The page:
Whenever oil or gas is present in high concentrations, the equipment is designed to be ignition proof and it has control systems that are capable of automatically sensing the release of flammable liquids or gases and will shut off the fuel source to prevent substantial losses due to inadvertent fires. Unfortunately, local residential building codes have not been upgraded to take advantage of technological upgrades in control equipment that could be utilized in residential applications at a reasonable price.
In the industrial world where oil or gas is used to fuel large industrial burners, control systems are designed to provide ‘fail-safe’ protection and
always include the application of a “Flame Safety Valve”. These valves are the emergency shut-off valves and are strategically placed outside of the location where a flame may exist. This is true of each individual device. When oil, chemicals, natural gas, or propane are providing fuel to the fire, firemen know how important it is to shut the valves to the pipes feeding the flames. In industry, these valves are sometimes referred to as “flame safety valves” that are automatically programmed to close under any potential fire event. In the event that the fire is upstream from these valves, there are strategically located valves that can be electrically initiated, air-operated, and/or manually operated to allow immediate shut off by the personnel attending the fire.
Residential & Commercial Shortfalls
This is not true of residential and many commercial installations. Schedule 40 or 80 steel pipe is seldom found in residential gas systems and instead a much more vulnerable tubing system is utilized to convey the natural gas or propane to the fired appliance or device. When there is a fire in a residence where gas appliances are present, a fast moving fire will melt the pressure regulator and tubing containing the propane or natural gas and turn the tubing into a burner that makes the fire worse than any wood-fueled fire. The absence of a discernible gas pressure regulator in the rubble of a house fire can mean that the gas tubing was turned into a ‘burner’ capable tof producing the high flame temperatures that melt the alloys used to make the pressure regulators.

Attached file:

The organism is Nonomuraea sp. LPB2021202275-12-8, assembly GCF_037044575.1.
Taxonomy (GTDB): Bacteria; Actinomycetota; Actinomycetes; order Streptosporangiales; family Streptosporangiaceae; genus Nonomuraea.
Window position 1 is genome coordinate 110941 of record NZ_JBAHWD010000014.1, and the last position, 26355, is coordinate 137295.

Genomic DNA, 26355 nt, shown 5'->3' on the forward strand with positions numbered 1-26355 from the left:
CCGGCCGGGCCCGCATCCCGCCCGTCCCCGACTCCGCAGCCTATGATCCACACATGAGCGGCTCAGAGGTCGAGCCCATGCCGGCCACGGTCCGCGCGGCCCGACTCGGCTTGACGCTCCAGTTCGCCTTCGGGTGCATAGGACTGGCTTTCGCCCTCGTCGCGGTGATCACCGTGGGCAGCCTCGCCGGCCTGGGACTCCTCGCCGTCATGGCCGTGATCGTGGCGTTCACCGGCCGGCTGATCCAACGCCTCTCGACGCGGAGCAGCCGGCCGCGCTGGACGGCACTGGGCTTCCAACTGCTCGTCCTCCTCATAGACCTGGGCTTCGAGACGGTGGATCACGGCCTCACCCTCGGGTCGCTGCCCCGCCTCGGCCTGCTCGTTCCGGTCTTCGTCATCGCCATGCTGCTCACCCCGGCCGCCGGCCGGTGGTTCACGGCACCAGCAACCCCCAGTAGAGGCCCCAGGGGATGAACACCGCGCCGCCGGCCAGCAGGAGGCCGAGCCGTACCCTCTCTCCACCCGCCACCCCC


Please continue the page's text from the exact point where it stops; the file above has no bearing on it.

Whenever a mysterious fire-related loss occurs at a property where natural gas- or propane-fueled devices have been recently installed, investigate the burner system fuel piping as a possible cause. Look for climatic changes that may have logically contributed to the events leading up to the incident. Inspect the scene for melted and substantially deformed alloyed metals that would not have been destroyed in a wood-fueled fire. And consider supplementing a fire investigator with the services of a technologically astute combustion and control engineer.
About the author
In 1977, while working as a research engineer for Cargill, Lee Dirkzwager, P.E., led the research that resulted in a paper presented at the First International Symposium on Grain Dust Explosions in Kansas City, Missouri. In 1978, Mr. Dirkzwager moved into management as a Plant Engineer for a lead smelter in Texas and commissioning Project Manager for a lead smelter built in Los Angeles. After receiving his Professional Engineering license in 1983, Mr. Dirkzwager formed the consulting engineering company, Pyro Engineering, and has served industrial clientele in the areas of combustion, mechanical engineering, electrical controls engineering and automation programming for a variety of industries including chemical production, materials handling, and food processing. He has focused on the oil, gas and biofuels industries since 2006 and has led the development of over one hundred industrial control systems since 1981. Mr. Dirkzwager has participated in many fire investigations during his career and now is a part of the Donan Forensic Engineering team.